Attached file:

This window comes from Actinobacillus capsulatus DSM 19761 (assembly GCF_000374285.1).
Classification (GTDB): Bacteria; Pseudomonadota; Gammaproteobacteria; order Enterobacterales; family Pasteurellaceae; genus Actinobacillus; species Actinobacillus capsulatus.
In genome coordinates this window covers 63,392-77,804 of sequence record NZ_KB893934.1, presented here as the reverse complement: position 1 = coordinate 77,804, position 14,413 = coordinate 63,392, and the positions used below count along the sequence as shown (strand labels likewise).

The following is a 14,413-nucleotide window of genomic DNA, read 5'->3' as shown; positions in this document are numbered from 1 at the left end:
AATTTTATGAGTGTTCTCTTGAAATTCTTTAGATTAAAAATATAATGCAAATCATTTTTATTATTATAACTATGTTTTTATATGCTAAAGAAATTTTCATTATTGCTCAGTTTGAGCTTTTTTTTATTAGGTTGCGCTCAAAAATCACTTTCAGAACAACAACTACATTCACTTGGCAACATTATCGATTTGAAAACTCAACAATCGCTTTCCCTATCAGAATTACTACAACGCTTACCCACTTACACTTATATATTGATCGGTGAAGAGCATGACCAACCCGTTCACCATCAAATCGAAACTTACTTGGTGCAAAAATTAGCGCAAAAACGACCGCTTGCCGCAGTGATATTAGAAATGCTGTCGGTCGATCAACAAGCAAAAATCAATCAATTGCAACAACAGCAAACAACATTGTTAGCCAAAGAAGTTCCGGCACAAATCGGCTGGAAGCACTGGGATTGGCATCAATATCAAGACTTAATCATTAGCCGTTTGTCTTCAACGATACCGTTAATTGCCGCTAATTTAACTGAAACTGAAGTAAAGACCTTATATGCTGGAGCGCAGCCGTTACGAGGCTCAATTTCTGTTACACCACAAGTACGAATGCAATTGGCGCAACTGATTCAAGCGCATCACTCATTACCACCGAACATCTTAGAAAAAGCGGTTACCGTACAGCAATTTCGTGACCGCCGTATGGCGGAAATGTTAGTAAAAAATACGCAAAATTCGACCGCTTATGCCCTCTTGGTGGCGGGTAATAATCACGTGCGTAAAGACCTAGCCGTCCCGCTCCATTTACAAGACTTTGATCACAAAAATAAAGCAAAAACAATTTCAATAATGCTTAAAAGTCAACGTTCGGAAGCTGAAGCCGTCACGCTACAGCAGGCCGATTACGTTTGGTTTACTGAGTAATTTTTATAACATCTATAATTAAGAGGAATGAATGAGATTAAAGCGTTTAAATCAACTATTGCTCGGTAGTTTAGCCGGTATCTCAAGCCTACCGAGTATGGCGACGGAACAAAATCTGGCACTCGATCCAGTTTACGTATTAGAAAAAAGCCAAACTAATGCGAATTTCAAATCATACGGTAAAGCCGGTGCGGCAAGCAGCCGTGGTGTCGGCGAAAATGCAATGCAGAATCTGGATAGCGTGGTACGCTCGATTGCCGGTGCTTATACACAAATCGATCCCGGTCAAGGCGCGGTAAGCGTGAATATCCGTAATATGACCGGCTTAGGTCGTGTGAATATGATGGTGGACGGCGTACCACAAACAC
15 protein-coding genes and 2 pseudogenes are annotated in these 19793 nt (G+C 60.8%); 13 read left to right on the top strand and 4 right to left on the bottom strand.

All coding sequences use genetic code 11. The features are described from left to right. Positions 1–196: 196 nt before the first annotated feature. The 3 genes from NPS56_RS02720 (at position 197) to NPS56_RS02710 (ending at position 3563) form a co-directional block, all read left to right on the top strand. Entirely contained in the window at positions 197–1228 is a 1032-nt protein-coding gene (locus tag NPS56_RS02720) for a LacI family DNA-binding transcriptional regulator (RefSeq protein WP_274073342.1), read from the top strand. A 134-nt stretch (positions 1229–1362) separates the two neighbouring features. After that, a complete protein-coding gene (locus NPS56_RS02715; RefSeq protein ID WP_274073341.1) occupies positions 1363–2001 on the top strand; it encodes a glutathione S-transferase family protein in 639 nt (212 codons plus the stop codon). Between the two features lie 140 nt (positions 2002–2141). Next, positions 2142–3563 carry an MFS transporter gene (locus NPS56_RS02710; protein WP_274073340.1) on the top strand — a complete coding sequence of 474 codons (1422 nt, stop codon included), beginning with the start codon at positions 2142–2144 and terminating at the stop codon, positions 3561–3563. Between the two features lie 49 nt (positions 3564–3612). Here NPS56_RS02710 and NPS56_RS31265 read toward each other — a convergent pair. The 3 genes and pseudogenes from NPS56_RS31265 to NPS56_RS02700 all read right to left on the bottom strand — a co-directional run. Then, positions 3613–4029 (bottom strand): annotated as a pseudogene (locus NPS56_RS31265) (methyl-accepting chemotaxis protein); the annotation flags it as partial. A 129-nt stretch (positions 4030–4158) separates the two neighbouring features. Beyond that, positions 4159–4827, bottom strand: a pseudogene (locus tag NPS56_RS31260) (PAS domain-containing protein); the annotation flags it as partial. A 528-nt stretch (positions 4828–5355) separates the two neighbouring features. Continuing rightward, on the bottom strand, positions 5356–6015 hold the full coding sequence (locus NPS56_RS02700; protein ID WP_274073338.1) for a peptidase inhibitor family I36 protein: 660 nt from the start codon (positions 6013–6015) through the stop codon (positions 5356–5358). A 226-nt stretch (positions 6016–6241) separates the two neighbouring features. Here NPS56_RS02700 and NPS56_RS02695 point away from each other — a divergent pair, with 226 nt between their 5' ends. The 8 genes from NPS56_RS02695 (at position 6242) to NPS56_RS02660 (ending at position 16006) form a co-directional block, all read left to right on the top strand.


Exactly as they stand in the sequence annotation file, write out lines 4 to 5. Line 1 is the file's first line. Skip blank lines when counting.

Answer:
The following is a 14,413-nucleotide window of genomic DNA, read 5'->3' as shown; positions in this document are numbered from 1 at the left end:
AATTTTATGAGTGTTCTCTTGAAATTCTTTAGATTAAAAATATAATGCAAATCATTTTTATTATTATAACTATGTTTTTATATGCTAAAGAAATTTTCATTATTGCTCAGTTTGAGCTTTTTTTTATTAGGTTGCGCTCAAAAATCACTTTCAGAACAACAACTACATTCACTTGGCAACATTATCGATTTGAAAACTCAACAATCGCTTTCCCTATCAGAATTACTACAACGCTTACCCACTTACACTTATATATTGATCGGTGAAGAGCATGACCAACCCGTTCACCATCAAATCGAAACTTACTTGGTGCAAAAATTAGCGCAAAAACGACCGCTTGCCGCAGTGATATTAGAAATGCTGTCGGTCGATCAACAAGCAAAAATCAATCAATTGCAACAACAGCAAACAACATTGTTAGCCAAAGAAGTTCCGGCACAAATCGGCTGGAAGCACTGGGATTGGCATCAATATCAAGACTTAATCATTAGCCGTTTGTCTTCAACGATACCGTTAATTGCCGCTAATTTAACTGAAACTGAAGTAAAGACCTTATATGCTGGAGCGCAGCCGTTACGAGGCTCAATTTCTGTTACACCACAAGTACGAATGCAATTGGCGCAACTGATTCAAGCGCATCACTCATTACCACCGAACATCTTAGAAAAAGCGGTTACCGTACAGCAATTTCGTGACCGCCGTATGGCGGAAATGTTAGTAAAAAATACGCAAAATTCGACCGCTTATGCCCTCTTGGTGGCGGGTAATAATCACGTGCGTAAAGACCTAGCCGTCCCGCTCCATTTACAAGACTTTGATCACAAAAATAAAGCAAAAACAATTTCAATAATGCTTAAAAGTCAACGTTCGGAAGCTGAAGCCGTCACGCTACAGCAGGCCGATTACGTTTGGTTTACTGAGTAATTTTTATAACATCTATAATTAAGAGGAATGAATGAGATTAAAGCGTTTAAATCAACTATTGCTCGGTAGTTTAGCCGGTATCTCAAGCCTACCGAGTATGGCGACGGAACAAAATCTGGCACTCGATCCAGTTTACGTATTAGAAAAAAGCCAAACTAATGCGAATTTCAAATCATACGGTAAAGCCGGTGCGGCAAGCAGCCGTGGTGTCGGCGAAAATGCAATGCAGAATCTGGATAGCGTGGTACGCTCGATTGCCGGTGCTTATACACAAATCGATCCCGGTCAAGGCGCGGTAAGCGTGAATATCCGTAATATGACCGGCTTAGGTCGTGTGAATATGATGGTGGACGGCGTACCACAAACAC